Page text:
So then you mix all of this in a big bowl, form it into patties and bake for 30 minutes at 375ºF. Or sauté in butter over a low heat. Or puree and pour over crushed ice.
The point of all this is that there is no universal recipe for success, any more than there’s a universal recipe for tasty food. It’s all about working with what you have on hand, with who you are and your own particular gifts and tastes and passions.
You will probably have to add pinches of compromise and adversity as I have. The one thing I would say, if you’ll allow me to torture the recipe metaphor and go all mushy for a moment, is that the greatest meals are the ones we share, and the people that we sit down to eat with matter much more than the food that we eat.
I’d like to return to the birds and the bees now with a couple of positive conservation stories. We all know that human populations are due to reach nine billion by the end of this century, and that we are in the middle of the 6th Mass Extinction, losing 38 million acres of rainforest a year and 100 species a day. Things are getting very serious. But I am not going to dwell on the precarious state we’re in. To me, one good empowering story is worth a lot more than a barrel full of doom and gloom statistics.
When my mother was at Guilford in the early 1950s, there were about 400 nesting pairs of bald eagles in the 48 contiguous states. When I went with Lynn Moseley on the ornithology field trip to the North Carolina coast in my junior year, bald eagles were definitely not on the list of species we might see. Yet last week I watched a male bald eagle feeding on a fish in the late evening sunlight, perching on a tree near his nest, not 100 yards from my father’s house in Wilmington. Eagles nest in Guilford County. Their populations are now measured, not in hundreds, but tens of thousands.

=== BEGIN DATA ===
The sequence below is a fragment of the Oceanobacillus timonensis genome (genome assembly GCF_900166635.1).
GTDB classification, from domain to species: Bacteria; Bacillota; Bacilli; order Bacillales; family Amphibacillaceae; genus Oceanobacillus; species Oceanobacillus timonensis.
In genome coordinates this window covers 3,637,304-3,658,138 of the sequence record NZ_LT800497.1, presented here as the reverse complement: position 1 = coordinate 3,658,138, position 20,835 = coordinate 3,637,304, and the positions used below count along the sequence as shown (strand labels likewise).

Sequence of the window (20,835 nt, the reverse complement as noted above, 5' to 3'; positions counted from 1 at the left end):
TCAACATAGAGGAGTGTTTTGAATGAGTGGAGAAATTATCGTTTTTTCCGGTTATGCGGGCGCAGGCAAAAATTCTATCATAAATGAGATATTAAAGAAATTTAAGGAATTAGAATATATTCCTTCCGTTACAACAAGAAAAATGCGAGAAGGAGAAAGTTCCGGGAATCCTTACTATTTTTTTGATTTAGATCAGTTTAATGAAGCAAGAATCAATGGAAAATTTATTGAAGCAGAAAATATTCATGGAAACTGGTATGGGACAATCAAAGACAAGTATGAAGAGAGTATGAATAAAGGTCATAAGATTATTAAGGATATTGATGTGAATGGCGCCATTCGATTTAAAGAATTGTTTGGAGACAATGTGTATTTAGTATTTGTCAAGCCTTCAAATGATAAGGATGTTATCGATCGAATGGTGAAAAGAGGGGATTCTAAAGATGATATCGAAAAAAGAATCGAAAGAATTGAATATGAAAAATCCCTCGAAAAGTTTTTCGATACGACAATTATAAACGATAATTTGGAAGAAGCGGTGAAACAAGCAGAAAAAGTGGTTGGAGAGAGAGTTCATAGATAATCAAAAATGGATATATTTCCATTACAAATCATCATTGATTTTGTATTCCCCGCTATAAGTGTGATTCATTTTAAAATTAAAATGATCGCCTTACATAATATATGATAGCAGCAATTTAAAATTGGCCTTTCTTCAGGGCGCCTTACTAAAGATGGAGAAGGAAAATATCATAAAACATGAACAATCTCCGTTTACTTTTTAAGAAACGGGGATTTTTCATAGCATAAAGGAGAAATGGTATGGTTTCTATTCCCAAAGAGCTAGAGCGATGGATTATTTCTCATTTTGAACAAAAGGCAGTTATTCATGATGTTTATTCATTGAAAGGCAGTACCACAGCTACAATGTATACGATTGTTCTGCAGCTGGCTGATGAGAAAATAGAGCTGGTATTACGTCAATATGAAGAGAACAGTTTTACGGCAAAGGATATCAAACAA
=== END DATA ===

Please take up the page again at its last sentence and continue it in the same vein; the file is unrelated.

Bald eagles were brought back from the brink by massive collective action owing to this bird’s cultural significance. Powerful legal instruments such as the Bald Eagle Protection Act were passed with measures like the strict clamp-down on illegal shooting. But in a very real sense, bald eagles were saved by the bravery of one person. One of the main factors causing the eagle’s precipitous decline was the widespread use of the pesticide DDT. This chemical built up in the bodies of adult females and weakened eggshells. The eggs could not withstand the weight of the brooding adult. Crushed eggs, no eaglets, no eagles. What turned things around for the bald eagle was the banning of DDT, and this was directly attributable to the courage of one woman, Rachel Carson. Despite an agonizing battle with cancer, Carson pushed through to write Silent Spring, a book that resulted in the birth of the environmental movement, earned her a storm of abuse once it was published and probably saved the bald eagle.
From birds to bees. As you will know, bees are in trouble. Colony collapse disorder is having a devastating effect on the honeybees which we depend on for food. These busy creatures pollinate more than 70 percent of the 100 crop species that supply 90 percent of the world’s food. Their services have an estimated economic value of over $200 billion worldwide.